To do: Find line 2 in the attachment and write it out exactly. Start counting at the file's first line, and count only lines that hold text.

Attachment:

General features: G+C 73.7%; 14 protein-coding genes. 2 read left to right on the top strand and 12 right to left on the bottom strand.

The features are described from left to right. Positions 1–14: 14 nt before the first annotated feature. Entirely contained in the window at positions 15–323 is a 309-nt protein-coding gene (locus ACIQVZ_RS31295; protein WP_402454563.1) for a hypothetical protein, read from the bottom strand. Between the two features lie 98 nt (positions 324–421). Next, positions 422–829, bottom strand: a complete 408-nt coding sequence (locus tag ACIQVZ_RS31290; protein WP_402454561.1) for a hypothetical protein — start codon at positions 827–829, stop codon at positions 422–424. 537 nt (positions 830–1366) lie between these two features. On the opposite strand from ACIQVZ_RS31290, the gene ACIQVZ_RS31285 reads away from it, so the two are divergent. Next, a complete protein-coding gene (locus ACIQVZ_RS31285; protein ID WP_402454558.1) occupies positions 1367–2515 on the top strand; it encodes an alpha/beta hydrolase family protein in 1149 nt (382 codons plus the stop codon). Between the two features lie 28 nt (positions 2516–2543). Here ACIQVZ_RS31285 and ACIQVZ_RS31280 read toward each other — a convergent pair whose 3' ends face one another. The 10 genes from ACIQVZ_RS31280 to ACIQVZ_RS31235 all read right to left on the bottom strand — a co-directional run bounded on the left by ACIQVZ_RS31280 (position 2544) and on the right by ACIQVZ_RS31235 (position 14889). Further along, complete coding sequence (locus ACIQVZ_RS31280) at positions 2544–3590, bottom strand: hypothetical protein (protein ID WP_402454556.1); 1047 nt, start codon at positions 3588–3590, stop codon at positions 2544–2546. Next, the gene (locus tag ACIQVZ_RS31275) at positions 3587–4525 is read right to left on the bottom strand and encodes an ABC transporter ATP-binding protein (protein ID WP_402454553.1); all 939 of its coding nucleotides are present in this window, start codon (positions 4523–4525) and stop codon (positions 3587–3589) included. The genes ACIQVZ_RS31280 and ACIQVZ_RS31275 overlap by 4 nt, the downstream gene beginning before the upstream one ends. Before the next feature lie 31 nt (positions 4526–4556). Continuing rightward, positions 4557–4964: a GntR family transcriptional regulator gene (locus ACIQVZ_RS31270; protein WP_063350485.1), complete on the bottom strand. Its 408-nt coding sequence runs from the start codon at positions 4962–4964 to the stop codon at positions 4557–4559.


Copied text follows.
The features are described from left to right. Positions 1–14: 14 nt before the first annotated feature. Entirely contained in the window at positions 15–323 is a 309-nt protein-coding gene (locus ACIQVZ_RS31295; protein WP_402454563.1) for a hypothetical protein, read from the bottom strand. Between the two features lie 98 nt (positions 324–421). Next, positions 422–829, bottom strand: a complete 408-nt coding sequence (locus tag ACIQVZ_RS31290; protein WP_402454561.1) for a hypothetical protein — start codon at positions 827–829, stop codon at positions 422–424. 537 nt (positions 830–1366) lie between these two features. On the opposite strand from ACIQVZ_RS31290, the gene ACIQVZ_RS31285 reads away from it, so the two are divergent. Next, a complete protein-coding gene (locus ACIQVZ_RS31285; protein ID WP_402454558.1) occupies positions 1367–2515 on the top strand; it encodes an alpha/beta hydrolase family protein in 1149 nt (382 codons plus the stop codon). Between the two features lie 28 nt (positions 2516–2543). Here ACIQVZ_RS31285 and ACIQVZ_RS31280 read toward each other — a convergent pair whose 3' ends face one another. The 10 genes from ACIQVZ_RS31280 to ACIQVZ_RS31235 all read right to left on the bottom strand — a co-directional run bounded on the left by ACIQVZ_RS31280 (position 2544) and on the right by ACIQVZ_RS31235 (position 14889). Further along, complete coding sequence (locus ACIQVZ_RS31280) at positions 2544–3590, bottom strand: hypothetical protein (protein ID WP_402454556.1); 1047 nt, start codon at positions 3588–3590, stop codon at positions 2544–2546. Next, the gene (locus tag ACIQVZ_RS31275) at positions 3587–4525 is read right to left on the bottom strand and encodes an ABC transporter ATP-binding protein (protein ID WP_402454553.1); all 939 of its coding nucleotides are present in this window, start codon (positions 4523–4525) and stop codon (positions 3587–3589) included. The genes ACIQVZ_RS31280 and ACIQVZ_RS31275 overlap by 4 nt, the downstream gene beginning before the upstream one ends. Before the next feature lie 31 nt (positions 4526–4556). Continuing rightward, positions 4557–4964: a GntR family transcriptional regulator gene (locus ACIQVZ_RS31270; protein WP_063350485.1), complete on the bottom strand. Its 408-nt coding sequence runs from the start codon at positions 4962–4964 to the stop codon at positions 4557–4559.